Ginkgo biloba or the maidenhair tree is unusual in many respects. It is often described as ‘a living fossil” - as is the horseshoe crab and the coelacanth . Ginkgo is a long lived, deciduous tree with distinctive leaves. The leaves are fan shaped (jpg adjacent), but notched or divided - forming two lobes (hence biloba) The leaf veins radiate out into the leaf blade from the leaf stalk - but do not form a network. Two veins enter the leaf at its base and these split into two again and again. This is known as dichotomous venation (see image). The leaves can be between two and four inches long, and have a long, slender petiole (leaf stalk). Apart from their physical appearance, the leaves of Ginkgo are unusual in term of the autumnal leaf drop.
Most trees, like oaks or maples, form an abscission zone at the base of the leaf stalk at different rates, in different parts of the tree canopy over some weeks. This abscission zone stretches across the base of the leaf stalk, so that eventually the leaf has nothing securing it to the plant. The cells of this abscission layer are corky so that when the leaf falls, no living cells are exposed to the elements but a leaf scar is formed. Sooner or later, the leaf by virtue of its own weight, or hastened by high winds or frost - falls. But the hundreds or thousands of leaves generally fall over a matter of weeks but the Ginkgo leaves (on any given tree) tend to show a remarkable synchrony in the formation of their autumnal yellow colouration and the development of their abscission zones so that the leaves tend to fall ‘in unison’. Most of the leaves tend to fall away in one day.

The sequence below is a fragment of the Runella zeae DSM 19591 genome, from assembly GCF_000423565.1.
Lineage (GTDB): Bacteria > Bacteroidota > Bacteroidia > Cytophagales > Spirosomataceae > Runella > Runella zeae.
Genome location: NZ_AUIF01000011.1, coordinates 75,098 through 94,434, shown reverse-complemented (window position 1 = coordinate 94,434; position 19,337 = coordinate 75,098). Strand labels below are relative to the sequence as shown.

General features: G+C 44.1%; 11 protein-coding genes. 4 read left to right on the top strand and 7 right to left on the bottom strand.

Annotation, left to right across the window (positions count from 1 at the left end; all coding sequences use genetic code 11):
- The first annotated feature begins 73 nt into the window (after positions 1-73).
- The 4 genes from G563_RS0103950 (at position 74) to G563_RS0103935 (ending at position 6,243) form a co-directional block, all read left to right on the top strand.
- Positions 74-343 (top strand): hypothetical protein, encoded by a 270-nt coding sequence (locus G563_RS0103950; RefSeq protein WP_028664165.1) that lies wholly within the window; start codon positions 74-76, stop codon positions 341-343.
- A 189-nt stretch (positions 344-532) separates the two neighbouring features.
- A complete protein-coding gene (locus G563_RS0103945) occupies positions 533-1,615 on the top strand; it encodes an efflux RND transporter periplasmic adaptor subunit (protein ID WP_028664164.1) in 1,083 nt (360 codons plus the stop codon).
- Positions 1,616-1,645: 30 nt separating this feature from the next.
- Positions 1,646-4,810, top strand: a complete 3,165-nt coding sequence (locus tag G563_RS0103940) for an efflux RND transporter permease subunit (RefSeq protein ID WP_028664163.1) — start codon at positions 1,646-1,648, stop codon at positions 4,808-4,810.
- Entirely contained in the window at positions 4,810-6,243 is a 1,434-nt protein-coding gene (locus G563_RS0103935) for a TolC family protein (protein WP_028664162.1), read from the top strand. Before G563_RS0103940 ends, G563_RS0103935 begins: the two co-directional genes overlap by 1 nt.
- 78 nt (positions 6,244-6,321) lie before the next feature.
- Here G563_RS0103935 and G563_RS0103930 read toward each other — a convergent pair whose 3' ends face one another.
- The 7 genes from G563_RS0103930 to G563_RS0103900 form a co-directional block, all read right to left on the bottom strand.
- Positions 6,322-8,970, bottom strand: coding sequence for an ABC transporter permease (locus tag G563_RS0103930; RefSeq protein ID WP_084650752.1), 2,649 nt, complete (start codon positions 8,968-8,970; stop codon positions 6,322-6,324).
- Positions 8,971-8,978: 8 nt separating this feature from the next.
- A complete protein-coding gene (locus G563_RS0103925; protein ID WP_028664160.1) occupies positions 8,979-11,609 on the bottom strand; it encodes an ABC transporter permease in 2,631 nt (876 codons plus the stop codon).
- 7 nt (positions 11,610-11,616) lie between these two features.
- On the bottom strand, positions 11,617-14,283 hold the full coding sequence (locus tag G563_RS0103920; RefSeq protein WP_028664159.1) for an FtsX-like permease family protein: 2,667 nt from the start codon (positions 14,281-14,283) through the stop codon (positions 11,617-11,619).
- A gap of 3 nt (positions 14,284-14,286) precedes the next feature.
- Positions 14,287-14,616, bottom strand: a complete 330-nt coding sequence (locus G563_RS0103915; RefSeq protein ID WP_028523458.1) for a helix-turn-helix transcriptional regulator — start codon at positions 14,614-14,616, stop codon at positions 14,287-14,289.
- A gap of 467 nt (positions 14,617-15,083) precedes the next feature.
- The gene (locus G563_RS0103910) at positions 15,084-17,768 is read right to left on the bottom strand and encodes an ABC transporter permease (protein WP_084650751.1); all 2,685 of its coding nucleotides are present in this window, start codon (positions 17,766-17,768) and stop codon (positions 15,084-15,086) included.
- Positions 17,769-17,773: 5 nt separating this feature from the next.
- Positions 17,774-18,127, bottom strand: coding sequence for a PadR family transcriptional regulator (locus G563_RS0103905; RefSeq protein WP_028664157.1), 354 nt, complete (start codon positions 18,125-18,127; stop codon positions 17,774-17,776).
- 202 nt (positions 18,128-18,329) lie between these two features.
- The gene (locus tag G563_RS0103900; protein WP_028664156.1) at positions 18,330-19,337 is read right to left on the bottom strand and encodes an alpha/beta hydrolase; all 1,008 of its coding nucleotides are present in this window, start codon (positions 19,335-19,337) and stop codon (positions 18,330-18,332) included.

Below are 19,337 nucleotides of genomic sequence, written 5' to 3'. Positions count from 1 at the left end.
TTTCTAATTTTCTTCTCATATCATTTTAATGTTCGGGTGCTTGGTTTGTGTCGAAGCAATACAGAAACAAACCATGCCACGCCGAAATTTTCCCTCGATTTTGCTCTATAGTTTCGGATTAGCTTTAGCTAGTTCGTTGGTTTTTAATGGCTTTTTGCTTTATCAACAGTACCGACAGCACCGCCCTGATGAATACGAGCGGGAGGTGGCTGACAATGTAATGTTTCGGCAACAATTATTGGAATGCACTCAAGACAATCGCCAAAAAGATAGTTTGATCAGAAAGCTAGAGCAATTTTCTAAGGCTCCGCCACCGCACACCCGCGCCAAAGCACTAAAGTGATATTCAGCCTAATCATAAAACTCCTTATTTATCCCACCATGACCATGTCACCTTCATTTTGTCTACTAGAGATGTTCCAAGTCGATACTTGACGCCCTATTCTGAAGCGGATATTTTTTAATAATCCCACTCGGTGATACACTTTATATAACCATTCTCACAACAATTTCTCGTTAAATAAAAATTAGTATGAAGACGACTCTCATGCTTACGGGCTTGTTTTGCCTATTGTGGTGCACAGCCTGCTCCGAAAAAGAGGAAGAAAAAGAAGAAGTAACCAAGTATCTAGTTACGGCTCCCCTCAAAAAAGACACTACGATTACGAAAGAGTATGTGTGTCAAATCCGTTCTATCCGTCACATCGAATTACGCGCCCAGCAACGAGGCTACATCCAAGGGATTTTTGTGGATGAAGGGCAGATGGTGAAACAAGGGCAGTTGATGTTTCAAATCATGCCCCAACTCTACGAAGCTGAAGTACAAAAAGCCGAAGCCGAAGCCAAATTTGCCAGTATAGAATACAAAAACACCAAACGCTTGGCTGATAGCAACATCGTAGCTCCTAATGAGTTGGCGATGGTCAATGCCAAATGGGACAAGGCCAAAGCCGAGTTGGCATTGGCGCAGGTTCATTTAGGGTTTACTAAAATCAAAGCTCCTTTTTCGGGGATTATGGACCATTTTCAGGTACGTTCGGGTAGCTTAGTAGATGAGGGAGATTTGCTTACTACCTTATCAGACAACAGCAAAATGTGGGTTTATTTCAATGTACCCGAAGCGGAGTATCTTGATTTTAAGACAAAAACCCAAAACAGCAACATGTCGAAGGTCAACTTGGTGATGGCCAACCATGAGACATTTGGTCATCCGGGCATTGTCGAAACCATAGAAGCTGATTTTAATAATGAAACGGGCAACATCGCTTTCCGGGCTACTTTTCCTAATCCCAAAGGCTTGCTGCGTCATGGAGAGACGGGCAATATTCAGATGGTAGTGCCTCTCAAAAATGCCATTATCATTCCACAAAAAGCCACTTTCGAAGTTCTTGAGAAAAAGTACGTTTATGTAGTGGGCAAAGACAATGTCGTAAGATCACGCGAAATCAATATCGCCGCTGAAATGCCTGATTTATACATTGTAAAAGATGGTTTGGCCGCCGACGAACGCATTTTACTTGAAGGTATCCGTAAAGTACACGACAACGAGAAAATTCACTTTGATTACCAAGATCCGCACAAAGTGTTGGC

The ‘yellow carpet’ around the base of the tree has been observed and commented upon by many of the years, but now Professor Serita Frey at the University of New Hampshire has looked at the date of Ginkgo leaf fall and local autumnal temperatures. The autumn temperatures now are some 2oF warmer than they were in the 1970’s. She unearthed data on the date of Ginkgo leaf fall at the University over the years - which revealed that the tree was losing its leaves later over the decades. In the late seventies, leaf fall was on or around October 24, but has in recent times (2017) moved to November 9th.
The Professor has described the university’s tree as “Our local example of climate change”. Her studies are similar to those of the Meteorological Agency in Japan. Their researchers have found that Ginkgo leaf fall occurred 8 days later in 2000 than it did in 1953. Furthermore, leaf budding was earlier thus extending the ‘growing period’ by some 12 days - over the years, the annual air temperature had increased by 2.3 oF
Other phenological studies have produced evidence of climate change, for example,
- The southward migration of various European birds now occurs later in the year
- Swiss Horse Chestnut trees bloom considerably earlier in the year in Switzerland, than some 200 years ago
- The cherry blossom spectacle in Japan now occurs much earlier